Editor’s Note: This article has been updated for accuracy.
The Beach Museum of Art launched its new exhibition, 45 Paleolithic Handaxes from Transfigurations: Reanimating the Past by David Lebrun on Sept. 21. Visitors can expect to learn about the art through a multimedia installation. This exhibition allows viewers to explore the past in a new light through unique sequenced images, sounds and video.
Visitors can learn how Lebrun worked with archaeologists and anthropologists to identify human-made objects as early as 600,000 years ago from Mesoamerica, Europe and South Asia.
“Though the actual stone artifacts from archaeological sites in France will not be onsite, they will be accessible in a powerful way through a combination of high-resolution photography, animation, use of scale and an evocative sound score,” Linda Duke, Beach art museum director, said.
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The museum originally planned to have a larger exhibition of Lebrun’s work, but because of the pandemic, it was unable. The second installation of Lebrun’s work will be on display next fall, featuring another ancient object and a special sound environment. The 45 Paleolithic Handaxes exhibition will be on display through July 16, 2022.
The museum offers free admission and parking for all, with regular hours from 10 a.m. to 5 p.m. on Tuesday, Wednesday and Friday; 10 a.m. to 8 p.m. on Thursday and 11 a.m to 4 p.m. on Saturday. The museum is closed on Sunday, Monday and holidays. More information about the museum, exhibitions and upcoming events is available on the museum website.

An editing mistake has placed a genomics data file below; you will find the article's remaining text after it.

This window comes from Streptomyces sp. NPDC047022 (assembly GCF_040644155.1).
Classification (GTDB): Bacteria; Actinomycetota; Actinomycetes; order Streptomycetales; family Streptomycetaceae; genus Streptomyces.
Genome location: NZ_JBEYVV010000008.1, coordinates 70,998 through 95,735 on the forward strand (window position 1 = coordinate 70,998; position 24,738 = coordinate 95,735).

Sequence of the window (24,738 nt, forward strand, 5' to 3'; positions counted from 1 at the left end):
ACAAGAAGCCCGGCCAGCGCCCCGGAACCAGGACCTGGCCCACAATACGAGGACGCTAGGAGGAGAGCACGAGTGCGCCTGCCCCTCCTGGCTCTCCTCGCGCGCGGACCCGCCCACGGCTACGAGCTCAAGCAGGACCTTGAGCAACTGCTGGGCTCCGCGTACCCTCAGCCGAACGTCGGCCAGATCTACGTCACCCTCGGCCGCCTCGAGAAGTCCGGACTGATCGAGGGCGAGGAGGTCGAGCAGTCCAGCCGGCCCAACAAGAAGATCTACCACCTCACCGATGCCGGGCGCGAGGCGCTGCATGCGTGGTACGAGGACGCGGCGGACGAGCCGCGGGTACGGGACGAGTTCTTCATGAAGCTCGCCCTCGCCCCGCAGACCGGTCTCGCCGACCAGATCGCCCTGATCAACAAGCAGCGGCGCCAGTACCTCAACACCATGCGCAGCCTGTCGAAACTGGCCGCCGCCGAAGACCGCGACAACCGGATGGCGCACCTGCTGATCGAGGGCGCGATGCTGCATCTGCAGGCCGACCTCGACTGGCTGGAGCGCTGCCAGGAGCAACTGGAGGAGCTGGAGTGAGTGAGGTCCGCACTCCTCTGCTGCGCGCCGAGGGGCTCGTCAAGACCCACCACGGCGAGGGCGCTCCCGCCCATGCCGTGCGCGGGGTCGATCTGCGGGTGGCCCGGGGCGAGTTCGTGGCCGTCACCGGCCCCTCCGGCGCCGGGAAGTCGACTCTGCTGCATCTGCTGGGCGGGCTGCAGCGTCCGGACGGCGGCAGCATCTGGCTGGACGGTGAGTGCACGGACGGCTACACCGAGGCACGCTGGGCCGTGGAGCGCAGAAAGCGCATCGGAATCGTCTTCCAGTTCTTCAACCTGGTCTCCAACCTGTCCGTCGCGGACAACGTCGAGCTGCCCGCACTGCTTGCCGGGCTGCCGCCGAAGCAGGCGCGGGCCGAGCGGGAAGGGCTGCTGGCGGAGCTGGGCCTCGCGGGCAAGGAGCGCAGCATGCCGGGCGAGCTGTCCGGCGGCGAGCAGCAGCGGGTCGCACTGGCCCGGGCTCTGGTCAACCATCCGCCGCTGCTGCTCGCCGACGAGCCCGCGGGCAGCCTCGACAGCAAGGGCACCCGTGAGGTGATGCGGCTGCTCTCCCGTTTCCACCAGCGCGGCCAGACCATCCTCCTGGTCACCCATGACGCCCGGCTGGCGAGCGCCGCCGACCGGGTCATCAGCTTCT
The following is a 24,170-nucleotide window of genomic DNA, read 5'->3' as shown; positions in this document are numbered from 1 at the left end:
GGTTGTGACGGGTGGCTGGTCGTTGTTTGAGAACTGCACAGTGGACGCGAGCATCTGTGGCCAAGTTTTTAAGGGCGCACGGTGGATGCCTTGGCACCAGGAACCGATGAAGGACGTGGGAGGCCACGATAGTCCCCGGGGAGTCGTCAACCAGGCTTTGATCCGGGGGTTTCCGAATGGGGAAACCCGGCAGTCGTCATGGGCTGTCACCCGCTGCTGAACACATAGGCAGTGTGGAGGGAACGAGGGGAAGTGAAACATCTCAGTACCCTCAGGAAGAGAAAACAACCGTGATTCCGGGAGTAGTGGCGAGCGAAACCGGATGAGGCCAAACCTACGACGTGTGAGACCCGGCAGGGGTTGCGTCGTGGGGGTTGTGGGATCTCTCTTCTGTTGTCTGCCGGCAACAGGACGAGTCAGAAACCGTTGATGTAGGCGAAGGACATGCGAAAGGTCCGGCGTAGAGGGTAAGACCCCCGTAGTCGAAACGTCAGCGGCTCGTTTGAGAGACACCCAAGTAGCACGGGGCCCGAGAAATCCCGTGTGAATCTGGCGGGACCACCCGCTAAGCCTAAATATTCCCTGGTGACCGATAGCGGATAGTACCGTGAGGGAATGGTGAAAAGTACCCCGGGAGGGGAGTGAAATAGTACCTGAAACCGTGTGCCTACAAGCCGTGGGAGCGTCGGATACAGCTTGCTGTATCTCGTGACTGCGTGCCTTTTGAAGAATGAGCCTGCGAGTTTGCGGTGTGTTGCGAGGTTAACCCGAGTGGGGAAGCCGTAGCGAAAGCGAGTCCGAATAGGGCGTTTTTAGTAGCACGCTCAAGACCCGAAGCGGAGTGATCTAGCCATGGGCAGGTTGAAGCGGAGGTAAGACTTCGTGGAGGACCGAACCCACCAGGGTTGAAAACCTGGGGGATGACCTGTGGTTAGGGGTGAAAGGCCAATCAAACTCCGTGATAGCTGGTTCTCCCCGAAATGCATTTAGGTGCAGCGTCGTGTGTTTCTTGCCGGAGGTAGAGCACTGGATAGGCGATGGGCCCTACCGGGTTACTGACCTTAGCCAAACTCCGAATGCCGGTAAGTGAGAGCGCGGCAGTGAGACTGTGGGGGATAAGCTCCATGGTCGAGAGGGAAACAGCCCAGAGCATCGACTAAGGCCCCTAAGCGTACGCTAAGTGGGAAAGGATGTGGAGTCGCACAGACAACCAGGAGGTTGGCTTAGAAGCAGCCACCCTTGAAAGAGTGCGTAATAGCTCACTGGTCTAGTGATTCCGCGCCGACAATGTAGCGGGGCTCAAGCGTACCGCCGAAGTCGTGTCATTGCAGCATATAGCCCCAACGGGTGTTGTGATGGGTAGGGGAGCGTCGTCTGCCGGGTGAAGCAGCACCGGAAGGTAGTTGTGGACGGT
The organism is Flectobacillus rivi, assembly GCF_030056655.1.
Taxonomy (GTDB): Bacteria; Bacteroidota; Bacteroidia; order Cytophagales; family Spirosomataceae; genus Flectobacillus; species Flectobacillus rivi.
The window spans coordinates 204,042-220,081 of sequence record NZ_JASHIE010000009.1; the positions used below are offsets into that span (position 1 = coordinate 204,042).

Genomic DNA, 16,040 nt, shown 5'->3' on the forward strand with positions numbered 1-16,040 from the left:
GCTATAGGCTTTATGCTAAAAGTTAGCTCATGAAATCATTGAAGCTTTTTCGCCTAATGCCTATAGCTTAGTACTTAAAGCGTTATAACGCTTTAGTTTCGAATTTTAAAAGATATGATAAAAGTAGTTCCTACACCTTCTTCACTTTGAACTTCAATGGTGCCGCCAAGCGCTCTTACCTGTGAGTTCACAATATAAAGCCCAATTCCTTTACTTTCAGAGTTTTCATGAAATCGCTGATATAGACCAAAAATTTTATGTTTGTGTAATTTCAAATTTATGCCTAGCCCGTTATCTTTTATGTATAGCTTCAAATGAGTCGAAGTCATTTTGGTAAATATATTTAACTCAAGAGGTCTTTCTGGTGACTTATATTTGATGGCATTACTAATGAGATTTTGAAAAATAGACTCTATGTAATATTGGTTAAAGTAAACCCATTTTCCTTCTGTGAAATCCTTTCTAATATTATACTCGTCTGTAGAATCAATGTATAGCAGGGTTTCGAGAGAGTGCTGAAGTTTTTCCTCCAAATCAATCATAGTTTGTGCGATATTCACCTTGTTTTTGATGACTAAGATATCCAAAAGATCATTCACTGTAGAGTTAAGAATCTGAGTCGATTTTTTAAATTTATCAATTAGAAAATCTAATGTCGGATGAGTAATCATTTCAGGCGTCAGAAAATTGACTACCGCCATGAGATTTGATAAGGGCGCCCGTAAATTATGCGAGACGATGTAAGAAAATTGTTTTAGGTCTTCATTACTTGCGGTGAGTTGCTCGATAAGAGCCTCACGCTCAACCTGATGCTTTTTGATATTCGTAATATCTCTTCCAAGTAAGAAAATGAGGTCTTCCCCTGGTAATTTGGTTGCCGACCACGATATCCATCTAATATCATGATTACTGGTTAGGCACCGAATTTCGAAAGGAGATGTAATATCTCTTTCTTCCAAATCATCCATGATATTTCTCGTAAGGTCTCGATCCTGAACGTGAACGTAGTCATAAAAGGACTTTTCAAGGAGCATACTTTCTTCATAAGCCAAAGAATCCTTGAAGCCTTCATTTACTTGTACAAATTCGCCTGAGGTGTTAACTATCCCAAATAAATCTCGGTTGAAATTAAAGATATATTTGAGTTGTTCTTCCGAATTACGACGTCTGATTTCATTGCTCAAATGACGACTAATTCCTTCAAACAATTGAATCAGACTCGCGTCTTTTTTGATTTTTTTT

5:30 p.m., Thursday, Sept. 30
“Let’s Talk Art: Fort Scott’s Gordon Parks Museum and Gordon Parks Festival.”
The event will live-stream conversations with Kirk Sharp, director of the Gordon Parks Museum at Fort Scott Community College.
5:30 p.m., Thursday, Oct. 14
“25th Anniversary Special In-Person Tours for Friends of the Beach Museum of Art.”
The Beach art museum will live-stream the 25th-anniversary party by invitation virtually.
The Beach art museum will present exhibitions and programs that showcase and enrich the world around us. Donations go through the Kansas State University Foundation website.
5:30 p.m., Thursday, Nov. 4
“Home, What Does It Look Like?: Gordon Parks Responds.”
Live stream conversation with the chair of Tisch Department of Photography and Imaging at New York University, Deborah Willis.
5:30 p.m., Thursday, Nov. 11
“Caring for a Curry.”
In-person and live stream talk by paintings with Kenneth Bé and introductory remarks by curator Liz Seaton.
11 a.m. to 12:30 p.m. and 1:30 p.m. to 3 p.m., Saturday, Dec. 4
Animal-Theme Holiday Workshop.
This event is $5 per person, and reservations are required.
5:30 p.m., Thursday, Dec. 9